Originally, and in the restrictive sense, one who lived in the city of Rome, Italy. (Ac 2:10; Ro 1:7) With the expansion of the empire the name took on broader meanings. Sometimes “the Romans” referred to the imperial authority that ruled; “Roman procedure” meant that authority’s methods of rule. (Joh 11:48; Ac 25:16; 28:17) At other times a “Roman” simply meant anyone having Roman citizenship, regardless of his nationality or place of birth.—Ac 16:21.
In the latter case one could become a Roman by purchasing citizenship, as in the instance of the military commander Claudius Lysias. Or one might be born a Roman, that is, be a Roman citizen from birth. The apostle Paul was such a one, for although he was a Jew by nationality, and born in the Cilician city of Tarsus hundreds of miles from Italy, from birth he was a Roman.—Ac 21:39; 22:3, 25-28; 23:26, 27; see CITIZEN, CITIZENSHIP.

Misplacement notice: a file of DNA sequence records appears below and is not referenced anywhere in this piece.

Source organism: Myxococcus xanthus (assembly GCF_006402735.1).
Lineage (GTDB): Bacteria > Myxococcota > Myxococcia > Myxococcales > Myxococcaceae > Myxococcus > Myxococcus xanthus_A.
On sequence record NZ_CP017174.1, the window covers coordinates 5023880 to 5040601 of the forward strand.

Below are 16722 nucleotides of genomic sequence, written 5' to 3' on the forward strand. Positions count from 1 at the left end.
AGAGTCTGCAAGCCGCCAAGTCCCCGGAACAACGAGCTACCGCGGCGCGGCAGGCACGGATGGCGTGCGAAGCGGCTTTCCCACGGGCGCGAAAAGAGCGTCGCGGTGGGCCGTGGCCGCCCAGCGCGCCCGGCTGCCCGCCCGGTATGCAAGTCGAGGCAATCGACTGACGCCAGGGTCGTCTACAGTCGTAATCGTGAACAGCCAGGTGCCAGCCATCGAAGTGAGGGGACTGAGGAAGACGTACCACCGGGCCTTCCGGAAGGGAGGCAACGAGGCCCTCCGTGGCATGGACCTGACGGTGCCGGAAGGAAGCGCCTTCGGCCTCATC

Being a Roman citizen carried with it many privileges and protections. After Macedonia was conquered in 168 B.C.E., Roman citizens for the most part were exempted from paying taxes. The Lex Valeria and the Lex Porcia, enacted at various times between 509 and 195 B.C.E., exempted Roman citizens from scourging. The Lex Valeria provided such exemption when the citizen appealed to the people; the Lex Porcia, without such appeal. At a later date, appeals were made direct to the emperor. If certain capital offenses were involved, citizens could request to be sent to Rome, there to stand trial before the emperor himself. (Ac 25:11, 12) For anyone to violate the Valerian or Porcian laws was a very serious matter, as was demonstrated twice in connection with Paul.—Ac 16:37-40; 22:25-29.